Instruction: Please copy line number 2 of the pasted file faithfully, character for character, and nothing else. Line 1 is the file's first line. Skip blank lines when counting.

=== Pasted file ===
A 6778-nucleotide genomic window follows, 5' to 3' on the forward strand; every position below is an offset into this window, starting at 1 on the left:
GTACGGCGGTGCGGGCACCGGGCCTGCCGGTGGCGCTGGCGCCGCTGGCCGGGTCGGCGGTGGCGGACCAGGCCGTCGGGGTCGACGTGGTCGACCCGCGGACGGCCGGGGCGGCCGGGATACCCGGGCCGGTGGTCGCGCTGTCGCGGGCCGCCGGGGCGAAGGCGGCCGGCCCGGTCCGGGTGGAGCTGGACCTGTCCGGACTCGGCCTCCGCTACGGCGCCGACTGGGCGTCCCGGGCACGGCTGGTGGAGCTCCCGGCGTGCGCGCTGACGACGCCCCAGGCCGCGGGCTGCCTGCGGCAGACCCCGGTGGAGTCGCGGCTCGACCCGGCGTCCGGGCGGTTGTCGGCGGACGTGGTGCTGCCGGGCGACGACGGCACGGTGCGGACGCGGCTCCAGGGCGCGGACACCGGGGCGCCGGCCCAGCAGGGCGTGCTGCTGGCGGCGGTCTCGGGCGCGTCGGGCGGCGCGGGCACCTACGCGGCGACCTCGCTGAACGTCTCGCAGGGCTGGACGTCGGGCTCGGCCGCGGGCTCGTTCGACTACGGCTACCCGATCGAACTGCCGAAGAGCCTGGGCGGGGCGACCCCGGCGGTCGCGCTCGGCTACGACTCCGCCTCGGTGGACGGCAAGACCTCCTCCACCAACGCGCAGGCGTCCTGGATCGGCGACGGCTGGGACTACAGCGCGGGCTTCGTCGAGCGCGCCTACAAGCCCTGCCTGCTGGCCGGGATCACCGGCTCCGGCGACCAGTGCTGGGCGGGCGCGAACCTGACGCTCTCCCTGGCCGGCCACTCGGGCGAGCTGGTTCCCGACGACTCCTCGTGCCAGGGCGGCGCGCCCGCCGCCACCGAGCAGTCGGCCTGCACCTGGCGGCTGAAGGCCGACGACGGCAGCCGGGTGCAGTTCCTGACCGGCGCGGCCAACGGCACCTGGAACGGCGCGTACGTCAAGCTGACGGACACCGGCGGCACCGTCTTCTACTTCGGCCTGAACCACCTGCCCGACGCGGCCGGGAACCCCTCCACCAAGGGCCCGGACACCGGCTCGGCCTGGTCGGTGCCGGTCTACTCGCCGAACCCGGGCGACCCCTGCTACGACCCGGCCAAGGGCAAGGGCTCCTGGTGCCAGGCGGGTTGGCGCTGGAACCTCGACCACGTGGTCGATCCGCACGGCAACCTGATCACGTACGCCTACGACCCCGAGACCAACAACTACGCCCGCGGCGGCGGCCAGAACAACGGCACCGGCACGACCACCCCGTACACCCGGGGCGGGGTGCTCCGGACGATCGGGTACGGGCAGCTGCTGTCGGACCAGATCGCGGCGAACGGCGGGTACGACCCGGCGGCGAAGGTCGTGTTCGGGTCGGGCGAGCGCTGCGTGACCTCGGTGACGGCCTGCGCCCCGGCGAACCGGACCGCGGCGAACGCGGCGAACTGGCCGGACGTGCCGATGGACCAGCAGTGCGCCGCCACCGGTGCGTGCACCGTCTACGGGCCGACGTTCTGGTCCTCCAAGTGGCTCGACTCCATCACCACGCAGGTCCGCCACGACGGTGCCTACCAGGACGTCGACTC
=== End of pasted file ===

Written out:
GTACGGCGGTGCGGGCACCGGGCCTGCCGGTGGCGCTGGCGCCGCTGGCCGGGTCGGCGGTGGCGGACCAGGCCGTCGGGGTCGACGTGGTCGACCCGCGGACGGCCGGGGCGGCCGGGATACCCGGGCCGGTGGTCGCGCTGTCGCGGGCCGCCGGGGCGAAGGCGGCCGGCCCGGTCCGGGTGGAGCTGGACCTGTCCGGACTCGGCCTCCGCTACGGCGCCGACTGGGCGTCCCGGGCACGGCTGGTGGAGCTCCCGGCGTGCGCGCTGACGACGCCCCAGGCCGCGGGCTGCCTGCGGCAGACCCCGGTGGAGTCGCGGCTCGACCCGGCGTCCGGGCGGTTGTCGGCGGACGTGGTGCTGCCGGGCGACGACGGCACGGTGCGGACGCGGCTCCAGGGCGCGGACACCGGGGCGCCGGCCCAGCAGGGCGTGCTGCTGGCGGCGGTCTCGGGCGCGTCGGGCGGCGCGGGCACCTACGCGGCGACCTCGCTGAACGTCTCGCAGGGCTGGACGTCGGGCTCGGCCGCGGGCTCGTTCGACTACGGCTACCCGATCGAACTGCCGAAGAGCCTGGGCGGGGCGACCCCGGCGGTCGCGCTCGGCTACGACTCCGCCTCGGTGGACGGCAAGACCTCCTCCACCAACGCGCAGGCGTCCTGGATCGGCGACGGCTGGGACTACAGCGCGGGCTTCGTCGAGCGCGCCTACAAGCCCTGCCTGCTGGCCGGGATCACCGGCTCCGGCGACCAGTGCTGGGCGGGCGCGAACCTGACGCTCTCCCTGGCCGGCCACTCGGGCGAGCTGGTTCCCGACGACTCCTCGTGCCAGGGCGGCGCGCCCGCCGCCACCGAGCAGTCGGCCTGCACCTGGCGGCTGAAGGCCGACGACGGCAGCCGGGTGCAGTTCCTGACCGGCGCGGCCAACGGCACCTGGAACGGCGCGTACGTCAAGCTGACGGACACCGGCGGCACCGTCTTCTACTTCGGCCTGAACCACCTGCCCGACGCGGCCGGGAACCCCTCCACCAAGGGCCCGGACACCGGCTCGGCCTGGTCGGTGCCGGTCTACTCGCCGAACCCGGGCGACCCCTGCTACGACCCGGCCAAGGGCAAGGGCTCCTGGTGCCAGGCGGGTTGGCGCTGGAACCTCGACCACGTGGTCGATCCGCACGGCAACCTGATCACGTACGCCTACGACCCCGAGACCAACAACTACGCCCGCGGCGGCGGCCAGAACAACGGCACCGGCACGACCACCCCGTACACCCGGGGCGGGGTGCTCCGGACGATCGGGTACGGGCAGCTGCTGTCGGACCAGATCGCGGCGAACGGCGGGTACGACCCGGCGGCGAAGGTCGTGTTCGGGTCGGGCGAGCGCTGCGTGACCTCGGTGACGGCCTGCGCCCCGGCGAACCGGACCGCGGCGAACGCGGCGAACTGGCCGGACGTGCCGATGGACCAGCAGTGCGCCGCCACCGGTGCGTGCACCGTCTACGGGCCGACGTTCTGGTCCTCCAAGTGGCTCGACTCCATCACCACGCAGGTCCGCCACGACGGTGCCTACCAGGACGTCGACTC